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This is a general question, but based on a specific situation. In Commerce the standard way of customising a product AFAIK is to use Commerce Customizable Products. It allows you to create different bundles of the line_item entity and configure certain fields to be used on the add-to-cart form. A typical example would be a customisable message being implemented as a text field. When you add the product to your cart, a new line item is created and that's what's actually associated with your order.

While considering another Q I thought it made sense to have the option to fill out the form at checkout time. It would be useful to have required fields, but that would mean that when the line item is created these required fields are empty. AFAICT core doesn't enforce required fields when saving entities programatically. field_default_validate() just checks cardinality. (And a quick test creating a node without required fields populated seems to bear this out.) It seems like the required attribute is only for the UI.

One potential problem occurs if users have access to the entity edit form. Imagine you want to change the title of a node, you edit it, and then you have to fill in all the required fields as well before you can save. But in some cases (like line_item) users typically don't have general access to an entity edit form. So in this situation is it icky to create an entity without its required fields? Is there any precedent? Can anyone see any other pitfalls?

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    i think it might be a bit broad question... especially the part about pitfalls. One I can see are export/import issues. If importer module tests for required fields (and many, if not most, do), then you will not be able to export your entities and re-import them, so restoring checkouts from backup without restoring whole site will be painful. – Mołot Aug 4 '14 at 11:35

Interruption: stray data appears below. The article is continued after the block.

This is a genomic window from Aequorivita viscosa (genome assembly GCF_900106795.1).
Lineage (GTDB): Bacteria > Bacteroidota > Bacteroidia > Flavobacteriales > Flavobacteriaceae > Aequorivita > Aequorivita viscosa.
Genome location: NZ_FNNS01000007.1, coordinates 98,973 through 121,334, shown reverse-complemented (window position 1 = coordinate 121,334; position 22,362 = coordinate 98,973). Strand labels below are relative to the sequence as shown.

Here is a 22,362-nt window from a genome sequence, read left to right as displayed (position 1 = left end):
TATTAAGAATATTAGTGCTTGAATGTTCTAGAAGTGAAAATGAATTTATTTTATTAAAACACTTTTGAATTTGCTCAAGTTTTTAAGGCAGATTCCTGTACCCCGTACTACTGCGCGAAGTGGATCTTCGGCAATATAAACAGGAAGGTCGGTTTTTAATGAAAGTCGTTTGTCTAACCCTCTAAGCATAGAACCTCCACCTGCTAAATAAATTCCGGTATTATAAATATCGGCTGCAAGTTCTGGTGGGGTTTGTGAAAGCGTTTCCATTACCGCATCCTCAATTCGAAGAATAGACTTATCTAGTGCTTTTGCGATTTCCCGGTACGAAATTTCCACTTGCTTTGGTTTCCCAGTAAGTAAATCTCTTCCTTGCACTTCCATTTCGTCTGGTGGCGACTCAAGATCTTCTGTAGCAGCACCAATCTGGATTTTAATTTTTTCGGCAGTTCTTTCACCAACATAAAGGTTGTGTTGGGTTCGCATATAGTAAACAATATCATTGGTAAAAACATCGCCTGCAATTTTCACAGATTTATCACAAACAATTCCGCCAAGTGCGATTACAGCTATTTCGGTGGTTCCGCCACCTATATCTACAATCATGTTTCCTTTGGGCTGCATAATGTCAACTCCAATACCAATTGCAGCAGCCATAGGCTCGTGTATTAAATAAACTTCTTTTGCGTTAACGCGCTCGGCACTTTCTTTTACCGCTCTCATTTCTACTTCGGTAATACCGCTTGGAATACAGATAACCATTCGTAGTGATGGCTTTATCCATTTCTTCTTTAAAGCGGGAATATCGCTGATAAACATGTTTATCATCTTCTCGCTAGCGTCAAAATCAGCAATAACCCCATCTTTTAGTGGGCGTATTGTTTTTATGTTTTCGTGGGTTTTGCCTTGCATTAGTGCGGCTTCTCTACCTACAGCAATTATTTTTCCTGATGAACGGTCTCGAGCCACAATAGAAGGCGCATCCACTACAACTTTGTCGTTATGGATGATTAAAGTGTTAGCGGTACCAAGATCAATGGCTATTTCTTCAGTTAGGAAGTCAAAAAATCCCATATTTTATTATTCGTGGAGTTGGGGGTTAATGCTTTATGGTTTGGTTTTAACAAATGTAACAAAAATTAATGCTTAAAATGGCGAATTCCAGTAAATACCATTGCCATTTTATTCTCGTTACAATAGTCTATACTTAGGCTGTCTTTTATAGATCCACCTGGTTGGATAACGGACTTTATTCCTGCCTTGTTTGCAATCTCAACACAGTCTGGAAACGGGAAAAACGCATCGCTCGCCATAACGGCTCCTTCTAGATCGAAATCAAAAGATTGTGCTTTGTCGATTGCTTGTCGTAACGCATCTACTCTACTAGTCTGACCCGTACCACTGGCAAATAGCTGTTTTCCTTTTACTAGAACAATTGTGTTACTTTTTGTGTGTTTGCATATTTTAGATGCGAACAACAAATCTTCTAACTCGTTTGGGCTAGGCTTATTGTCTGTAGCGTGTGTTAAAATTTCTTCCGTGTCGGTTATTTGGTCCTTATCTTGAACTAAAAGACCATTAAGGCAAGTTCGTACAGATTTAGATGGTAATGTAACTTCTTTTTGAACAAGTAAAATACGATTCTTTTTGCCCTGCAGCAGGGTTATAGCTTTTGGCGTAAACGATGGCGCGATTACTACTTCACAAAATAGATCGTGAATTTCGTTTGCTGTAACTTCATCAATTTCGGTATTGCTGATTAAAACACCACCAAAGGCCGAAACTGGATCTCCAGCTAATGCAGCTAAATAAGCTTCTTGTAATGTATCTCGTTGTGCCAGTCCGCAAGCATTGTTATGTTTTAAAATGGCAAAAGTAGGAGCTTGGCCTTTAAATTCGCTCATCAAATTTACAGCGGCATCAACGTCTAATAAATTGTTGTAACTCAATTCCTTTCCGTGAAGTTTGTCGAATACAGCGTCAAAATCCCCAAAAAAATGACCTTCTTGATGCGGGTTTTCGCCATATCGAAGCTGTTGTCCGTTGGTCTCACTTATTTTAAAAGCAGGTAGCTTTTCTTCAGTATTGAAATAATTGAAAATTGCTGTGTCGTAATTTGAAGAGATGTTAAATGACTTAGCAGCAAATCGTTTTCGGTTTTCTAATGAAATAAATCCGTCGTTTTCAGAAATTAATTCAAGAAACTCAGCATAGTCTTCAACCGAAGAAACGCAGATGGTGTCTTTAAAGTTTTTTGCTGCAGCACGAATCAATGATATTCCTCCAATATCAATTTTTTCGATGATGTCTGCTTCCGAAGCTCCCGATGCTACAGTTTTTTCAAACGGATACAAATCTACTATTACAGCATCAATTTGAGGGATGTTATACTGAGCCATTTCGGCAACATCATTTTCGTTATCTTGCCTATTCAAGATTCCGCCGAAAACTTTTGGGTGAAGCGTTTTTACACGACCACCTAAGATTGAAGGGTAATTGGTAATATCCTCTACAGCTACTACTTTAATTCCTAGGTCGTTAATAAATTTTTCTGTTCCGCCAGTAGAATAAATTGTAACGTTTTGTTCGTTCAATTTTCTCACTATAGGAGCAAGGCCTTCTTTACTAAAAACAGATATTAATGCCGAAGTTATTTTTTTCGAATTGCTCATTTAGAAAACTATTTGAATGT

• +1 for migrations, good point thanks. I think it might be one of those questions where you don't know if it's broad until you know the answer (: If it turns out that it's been discussed and is not advised for reasons X, Y and Z then it's got a simple answer. But I understand it might not be clear-cut! – Andy Aug 4 '14 at 11:43
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Yes, it is wrong. If you will mark some fields as required, other modules will be free to assume they are / need to be filled. So migration of your entities may fail, and it will be your fault.


More philosophically, remember robustness principle:

Be conservative in what you send, be liberal in what you accept

That's what Drupal does, accepting your incomplete entities. But you shouldn't send them to Drupal incomplete.

RFC 1122 and RFC 3117 are telling you basically the same thing if you want to transmit your entities over the Internet. They don't tell you what to do internally, of course, but I believe it is a good practice to store internal data in a robust, standard-compatible, ready to be transmitted shape.

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  • Thanks for your thoughts. I just did the example migration from the migrate module with an empty required field and it imported fine. It seems strange to me that core would allow a semantically required field to be empty, given that there's all sorts of other ways to fail validation (and if required is supposed to mean that, I'd personally feel safer with a core that enforced it). So I wonder if required only means present a required widget... – Andy Aug 4 '14 at 14:03

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